Love, Sex, Hypocrisy & Power

by Jayne Ozanne, Editor of Via Media News and Director of the Ozanne Foundation

Jayne Ozanne new

Abridged version of speech to William Temple Association, Bournemouth given on February 3rd 2020 and reported in The Guardian

Most of you, I’m sure, will be more than aware of the events of the last few weeks when we have had pronouncements by men (and, of course, a few women) in power in the Church of England regarding the place of sex in a loving relationship for those with seemingly little or no power in the Church.  The House of Bishops’ rather ironically named “Pastoral Statement” coldly set out the supposedly immutable fact that “sexual relationships outside of marriage fall short of God’s purposes for human beings”, just don’t tell the Holy Spirit, Mary and of course, Joseph.  (Brackets, the Holy Spirit did tell Joseph, but that’s another story).  And so, in one spectacular move we managed virtually overnight to upset millions whose lives do not conform to the way that those in religious power in our Church believe that they should.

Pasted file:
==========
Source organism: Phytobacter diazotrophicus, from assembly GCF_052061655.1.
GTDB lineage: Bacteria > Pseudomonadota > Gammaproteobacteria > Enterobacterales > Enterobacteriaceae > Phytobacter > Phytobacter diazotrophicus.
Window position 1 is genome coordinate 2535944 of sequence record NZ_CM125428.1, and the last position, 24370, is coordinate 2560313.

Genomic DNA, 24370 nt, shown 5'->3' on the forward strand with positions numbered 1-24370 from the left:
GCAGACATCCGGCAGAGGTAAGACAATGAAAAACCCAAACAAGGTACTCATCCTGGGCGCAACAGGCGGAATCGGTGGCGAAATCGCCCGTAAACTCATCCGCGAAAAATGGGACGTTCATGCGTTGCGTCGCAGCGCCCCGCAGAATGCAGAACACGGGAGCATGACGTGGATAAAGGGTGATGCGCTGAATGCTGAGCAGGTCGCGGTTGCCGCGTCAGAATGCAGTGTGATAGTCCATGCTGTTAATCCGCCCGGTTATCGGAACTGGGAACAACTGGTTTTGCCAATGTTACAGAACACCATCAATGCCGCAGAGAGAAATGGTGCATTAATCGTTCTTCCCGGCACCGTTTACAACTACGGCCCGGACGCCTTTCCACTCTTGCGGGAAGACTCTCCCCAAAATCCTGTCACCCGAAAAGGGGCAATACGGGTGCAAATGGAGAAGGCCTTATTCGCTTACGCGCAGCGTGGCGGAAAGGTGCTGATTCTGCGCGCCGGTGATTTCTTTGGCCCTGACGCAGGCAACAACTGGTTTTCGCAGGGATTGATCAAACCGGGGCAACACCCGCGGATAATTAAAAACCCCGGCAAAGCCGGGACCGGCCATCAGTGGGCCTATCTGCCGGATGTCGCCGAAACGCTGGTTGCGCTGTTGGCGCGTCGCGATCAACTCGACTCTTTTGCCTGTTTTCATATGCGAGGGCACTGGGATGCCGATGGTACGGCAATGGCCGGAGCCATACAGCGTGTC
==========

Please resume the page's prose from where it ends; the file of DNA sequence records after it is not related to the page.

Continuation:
Similarly, we have had a week where two seemingly all-powerful men – Prince Andrew and Harvey Weinstein – have been publicly questioned about what their victims claim were abusive sexual relationships, based on fear and power. Both of course, like Jack Profumo in his famous speech in the House of Commons, deny all such charges.  To which, I can’t help reminding myself of the infamous words of Mandy Rice Davies when informed in court about the denial of Lord Astor to her claims of an affair: “Well he would, wouldn’t he!”.

Love, sex and power.